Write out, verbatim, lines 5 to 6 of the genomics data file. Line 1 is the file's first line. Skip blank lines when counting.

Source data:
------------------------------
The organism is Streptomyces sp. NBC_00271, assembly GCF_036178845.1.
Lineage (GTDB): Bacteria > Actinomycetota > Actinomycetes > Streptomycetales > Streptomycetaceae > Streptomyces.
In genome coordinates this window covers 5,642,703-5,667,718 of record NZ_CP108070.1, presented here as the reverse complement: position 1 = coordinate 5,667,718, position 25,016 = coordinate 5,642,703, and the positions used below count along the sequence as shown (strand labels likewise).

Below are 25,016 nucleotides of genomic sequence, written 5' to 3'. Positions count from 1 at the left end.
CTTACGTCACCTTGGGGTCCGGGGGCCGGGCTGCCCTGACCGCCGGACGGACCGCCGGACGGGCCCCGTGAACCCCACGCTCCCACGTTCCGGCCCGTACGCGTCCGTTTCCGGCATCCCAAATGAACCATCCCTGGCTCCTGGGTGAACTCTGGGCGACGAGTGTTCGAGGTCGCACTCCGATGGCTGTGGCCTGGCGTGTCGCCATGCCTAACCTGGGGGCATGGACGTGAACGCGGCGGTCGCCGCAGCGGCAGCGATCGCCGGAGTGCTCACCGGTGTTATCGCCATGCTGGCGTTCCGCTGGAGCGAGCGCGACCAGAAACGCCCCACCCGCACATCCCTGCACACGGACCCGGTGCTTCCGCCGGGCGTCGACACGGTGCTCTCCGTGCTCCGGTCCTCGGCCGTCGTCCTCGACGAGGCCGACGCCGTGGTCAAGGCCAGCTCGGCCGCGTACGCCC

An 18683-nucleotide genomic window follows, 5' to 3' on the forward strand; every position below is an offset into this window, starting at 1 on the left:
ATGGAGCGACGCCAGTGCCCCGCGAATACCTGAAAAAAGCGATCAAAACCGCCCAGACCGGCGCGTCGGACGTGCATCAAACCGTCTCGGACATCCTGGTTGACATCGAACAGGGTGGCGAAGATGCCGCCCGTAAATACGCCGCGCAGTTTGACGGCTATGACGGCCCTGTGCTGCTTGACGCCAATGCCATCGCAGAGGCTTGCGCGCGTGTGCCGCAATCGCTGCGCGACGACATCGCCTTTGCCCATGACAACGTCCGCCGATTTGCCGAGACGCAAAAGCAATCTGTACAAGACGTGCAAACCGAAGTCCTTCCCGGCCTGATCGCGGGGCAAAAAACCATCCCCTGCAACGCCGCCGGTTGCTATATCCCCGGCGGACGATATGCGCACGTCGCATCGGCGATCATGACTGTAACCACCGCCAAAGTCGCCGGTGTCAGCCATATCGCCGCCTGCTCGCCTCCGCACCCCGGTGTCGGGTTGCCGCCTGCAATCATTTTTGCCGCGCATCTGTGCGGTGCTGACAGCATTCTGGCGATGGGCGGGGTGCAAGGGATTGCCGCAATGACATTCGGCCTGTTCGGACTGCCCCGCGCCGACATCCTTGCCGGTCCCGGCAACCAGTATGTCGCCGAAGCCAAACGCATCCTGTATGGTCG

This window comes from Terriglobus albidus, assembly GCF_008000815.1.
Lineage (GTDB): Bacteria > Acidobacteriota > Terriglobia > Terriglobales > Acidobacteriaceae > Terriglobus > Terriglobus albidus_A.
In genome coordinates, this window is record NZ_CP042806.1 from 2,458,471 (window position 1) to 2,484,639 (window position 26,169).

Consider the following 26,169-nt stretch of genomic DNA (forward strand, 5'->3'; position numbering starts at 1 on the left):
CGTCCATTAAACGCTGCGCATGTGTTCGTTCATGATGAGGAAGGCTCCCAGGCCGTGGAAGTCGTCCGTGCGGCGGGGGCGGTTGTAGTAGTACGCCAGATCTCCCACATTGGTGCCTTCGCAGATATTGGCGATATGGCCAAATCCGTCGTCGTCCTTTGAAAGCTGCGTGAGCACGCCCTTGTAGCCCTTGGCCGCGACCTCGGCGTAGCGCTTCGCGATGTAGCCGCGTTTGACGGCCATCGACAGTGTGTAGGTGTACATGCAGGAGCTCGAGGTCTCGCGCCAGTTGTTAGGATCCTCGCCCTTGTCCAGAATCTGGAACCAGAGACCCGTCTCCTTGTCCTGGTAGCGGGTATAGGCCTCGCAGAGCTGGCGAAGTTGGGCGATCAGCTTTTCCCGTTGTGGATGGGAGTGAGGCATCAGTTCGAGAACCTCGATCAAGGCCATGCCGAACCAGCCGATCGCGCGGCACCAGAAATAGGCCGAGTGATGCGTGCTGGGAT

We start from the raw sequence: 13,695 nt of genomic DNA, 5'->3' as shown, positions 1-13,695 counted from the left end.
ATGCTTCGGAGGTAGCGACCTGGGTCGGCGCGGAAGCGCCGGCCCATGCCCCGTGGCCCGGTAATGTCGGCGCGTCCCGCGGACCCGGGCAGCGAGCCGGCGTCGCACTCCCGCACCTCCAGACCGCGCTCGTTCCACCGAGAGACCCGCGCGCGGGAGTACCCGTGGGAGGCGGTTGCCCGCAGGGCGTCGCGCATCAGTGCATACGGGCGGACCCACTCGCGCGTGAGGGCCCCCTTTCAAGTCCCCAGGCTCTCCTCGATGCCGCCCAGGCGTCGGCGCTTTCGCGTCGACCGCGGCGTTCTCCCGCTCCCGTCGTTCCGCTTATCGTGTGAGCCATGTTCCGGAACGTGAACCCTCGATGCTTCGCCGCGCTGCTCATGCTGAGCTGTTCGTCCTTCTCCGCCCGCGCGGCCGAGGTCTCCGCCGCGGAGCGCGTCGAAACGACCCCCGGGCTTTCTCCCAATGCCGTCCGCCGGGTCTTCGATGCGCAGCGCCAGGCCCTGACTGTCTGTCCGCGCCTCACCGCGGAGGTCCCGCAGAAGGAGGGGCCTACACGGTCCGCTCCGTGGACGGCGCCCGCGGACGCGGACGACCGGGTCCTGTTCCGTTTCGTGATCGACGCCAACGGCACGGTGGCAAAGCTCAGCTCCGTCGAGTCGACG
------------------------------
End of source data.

CTTACGTCACCTTGGGGTCCGGGGGCCGGGCTGCCCTGACCGCCGGACGGACCGCCGGACGGGCCCCGTGAACCCCACGCTCCCACGTTCCGGCCCGTACGCGTCCGTTTCCGGCATCCCAAATGAACCATCCCTGGCTCCTGGGTGAACTCTGGGCGACGAGTGTTCGAGGTCGCACTCCGATGGCTGTGGCCTGGCGTGTCGCCATGCCTAACCTGGGGGCATGGACGTGAACGCGGCGGTCGCCGCAGCGGCAGCGATCGCCGGAGTGCTCACCGGTGTTATCGCCATGCTGGCGTTCCGCTGGAGCGAGCGCGACCAGAAACGCCCCACCCGCACATCCCTGCACACGGACCCGGTGCTTCCGCCGGGCGTCGACACGGTGCTCTCCGTGCTCCGGTCCTCGGCCGTCGTCCTCGACGAGGCCGACGCCGTGGTCAAGGCCAGCTCGGCCGCGTACGCCC

An 18683-nucleotide genomic window follows, 5' to 3' on the forward strand; every position below is an offset into this window, starting at 1 on the left: